Developed By: Adaptive Games
Published By: Ultimate Games
Category: Adventure, Platformer
Release Date: 01.10.20
Though I know it has its diehard fans, I never really found myself interested in Marble Madness. I know it was a big game for the Atari, and it has inspired a few games I really enjoyed (2018’s Marble It Up! comes to mind most readily), but it is not a game type that frequently catches my eye. Today’s game, Technosphere Reload for the Nintendo Switch, is Adaptive Game’s attempt to create a modern take on the genre. It’s a solidly-designed game, technically speaking, which is always a relief, but sadly after that I didn’t really find a whole lot to keep me engaged with the experience.
The game starts off with an interesting premise; an asteroid near earth has been knocked out of orbit, and only the Technosphere present in the asteroid’s mines can restore that orbit and save the earth. The asteroid will crash into earth in ten hours; and so you (as the Technosphere, naturally) have ten hours to beat the game. Right off the bat, it’s a pretty cool premise integrated into the game in a neat way. The game timer creates a sense of urgency for the game; since I didn’t know how long the game would be from the beginning it made me rush a little more than I normally would have. Of course, this led to a lot of unnecessary deaths as well, but hey, you can’t save an earth without utterly failing to save it a few dozen times first, right?
The gameplay concept is fairly simple; guide the Technosphere along its tracks to finally make it to the asteroid’s core. Along the way players will encounter obstacles like gates, bottomless pits, lasers, pistons that try to push them off the track, and much, much larger bottomless pits. To pass these obstacles, players can jump, brake, and use a power dash or defensive pulse as long as they have a battery charge. Players will need to keep an eye on their energon levels – running out of energon means running out of fuel, which means the end of that particular life. Extra energon, extra lives, and extra batteries are scattered throughout the game’s levels which can be collected simply by rolling over them. There are also fairly frequent checkpoints throughout the game’s levels, which means there is never a ton of backtracking required if you hit a difficult sequence.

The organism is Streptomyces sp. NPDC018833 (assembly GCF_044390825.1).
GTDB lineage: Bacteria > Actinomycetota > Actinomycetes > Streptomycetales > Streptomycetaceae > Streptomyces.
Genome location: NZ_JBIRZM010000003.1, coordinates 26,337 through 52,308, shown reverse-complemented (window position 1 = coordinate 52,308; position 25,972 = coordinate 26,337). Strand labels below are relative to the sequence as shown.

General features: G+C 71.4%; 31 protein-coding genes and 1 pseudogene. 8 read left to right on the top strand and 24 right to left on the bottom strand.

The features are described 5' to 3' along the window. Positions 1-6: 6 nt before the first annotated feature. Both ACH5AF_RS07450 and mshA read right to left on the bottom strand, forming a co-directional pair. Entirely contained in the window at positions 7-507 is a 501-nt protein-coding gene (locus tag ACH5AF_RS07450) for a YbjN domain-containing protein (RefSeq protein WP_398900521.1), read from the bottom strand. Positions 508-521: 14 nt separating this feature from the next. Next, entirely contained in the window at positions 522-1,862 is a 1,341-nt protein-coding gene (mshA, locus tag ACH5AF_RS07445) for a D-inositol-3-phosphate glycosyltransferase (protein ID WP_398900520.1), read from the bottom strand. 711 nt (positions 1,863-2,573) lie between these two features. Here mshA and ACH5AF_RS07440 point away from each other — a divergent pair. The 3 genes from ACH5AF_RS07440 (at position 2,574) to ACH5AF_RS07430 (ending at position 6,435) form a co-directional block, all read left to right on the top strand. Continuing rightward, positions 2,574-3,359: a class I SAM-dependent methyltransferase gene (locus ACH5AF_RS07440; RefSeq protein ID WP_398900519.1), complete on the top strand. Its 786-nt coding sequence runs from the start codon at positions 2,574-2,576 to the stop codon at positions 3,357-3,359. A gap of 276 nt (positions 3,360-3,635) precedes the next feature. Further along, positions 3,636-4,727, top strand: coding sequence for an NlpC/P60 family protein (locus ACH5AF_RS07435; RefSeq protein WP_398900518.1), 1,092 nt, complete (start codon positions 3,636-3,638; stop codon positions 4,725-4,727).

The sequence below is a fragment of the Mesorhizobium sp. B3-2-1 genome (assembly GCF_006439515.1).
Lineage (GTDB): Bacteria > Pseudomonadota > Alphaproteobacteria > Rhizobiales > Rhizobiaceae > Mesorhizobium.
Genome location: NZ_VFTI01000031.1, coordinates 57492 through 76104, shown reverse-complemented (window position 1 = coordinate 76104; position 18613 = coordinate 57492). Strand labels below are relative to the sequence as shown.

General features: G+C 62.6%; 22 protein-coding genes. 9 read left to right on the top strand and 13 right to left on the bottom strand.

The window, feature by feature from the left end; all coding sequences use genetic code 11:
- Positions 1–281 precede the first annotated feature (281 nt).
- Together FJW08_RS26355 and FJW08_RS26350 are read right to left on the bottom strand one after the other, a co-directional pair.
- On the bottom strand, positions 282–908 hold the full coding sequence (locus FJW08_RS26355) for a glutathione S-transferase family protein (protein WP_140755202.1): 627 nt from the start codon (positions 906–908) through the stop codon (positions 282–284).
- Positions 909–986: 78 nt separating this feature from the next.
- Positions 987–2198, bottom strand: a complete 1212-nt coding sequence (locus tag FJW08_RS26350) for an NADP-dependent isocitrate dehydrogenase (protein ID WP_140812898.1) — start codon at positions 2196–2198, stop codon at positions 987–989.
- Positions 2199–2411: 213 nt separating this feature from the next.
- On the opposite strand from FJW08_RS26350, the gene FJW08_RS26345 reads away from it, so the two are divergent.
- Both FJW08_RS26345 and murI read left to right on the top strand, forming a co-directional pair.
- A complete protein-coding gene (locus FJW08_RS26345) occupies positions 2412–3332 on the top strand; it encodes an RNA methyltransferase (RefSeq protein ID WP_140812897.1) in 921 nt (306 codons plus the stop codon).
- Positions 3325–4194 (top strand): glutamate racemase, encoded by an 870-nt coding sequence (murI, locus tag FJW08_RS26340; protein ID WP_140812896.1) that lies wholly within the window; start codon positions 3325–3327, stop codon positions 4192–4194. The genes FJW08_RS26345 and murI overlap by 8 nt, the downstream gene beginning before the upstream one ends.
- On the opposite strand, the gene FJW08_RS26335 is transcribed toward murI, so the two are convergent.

While the gameplay is fairly simple to understand and the difficulty curve is fairly natural, the main issue with the game is that the early game is too slow-paced; I simply lost interest in the game very quickly. I’m not sure I would have stuck with it for more than the first thirty minutes if I wasn’t reviewing it. You can, eventually, get some upgrades for the Technosphere that alleviate this issue, but that doesn’t really help you at all in the game’s early goings. But the big issue is the game’s frequent use of “limited mode” gates. Limited mode disables your Technosphere’s ability to jump and brake. I actually missed the brake less than I missed the ability to jump, but the question remains: why even give you an ability if you can’t use it for half the game? Managing the Technosphere’s momentum with only the directional stick actually added a little to the game’s challenge, but losing the ability to jump only added frustration.
As much as I was disappointed with the gameplay, Technosphere Reload actually looks pretty good. The 3D graphics are sharp and clean, if a little dark at times. There were some times where I lost track of the track because the setting was too dark, which led to some untimely pitfalls. Overall, however, this is a very attractive game. The electronic soundtrack fit the sci-fi elements of the story and setting very well; the music was tense without being distracting. It emphasized both the thoughtfulness required to plan out your route while also playing to the urgency of the game’s time limit.
As far as rolling games go, I’ve never counted myself a fan of many. I liked Marble It Up!, mainly because its furiously fast pace and relatively short levels kept things fresh throughout. Technosphere Reload has some merits; it is well-designed to gradually increase in difficulty, the graphics look great, and it has a very cool method of integrating its story into the gameplay via the running doomsday timer. Unfortunately, the game was just too slow-paced to retain my interest and the game constantly frustrated me by removing the jump ability, which further restricted the game’s already slow pace. With a little rebalancing maybe it could be more fun, but as it sits I simply did not enjoy playing Technosphere Reload.
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*A game code was provided for review purposes.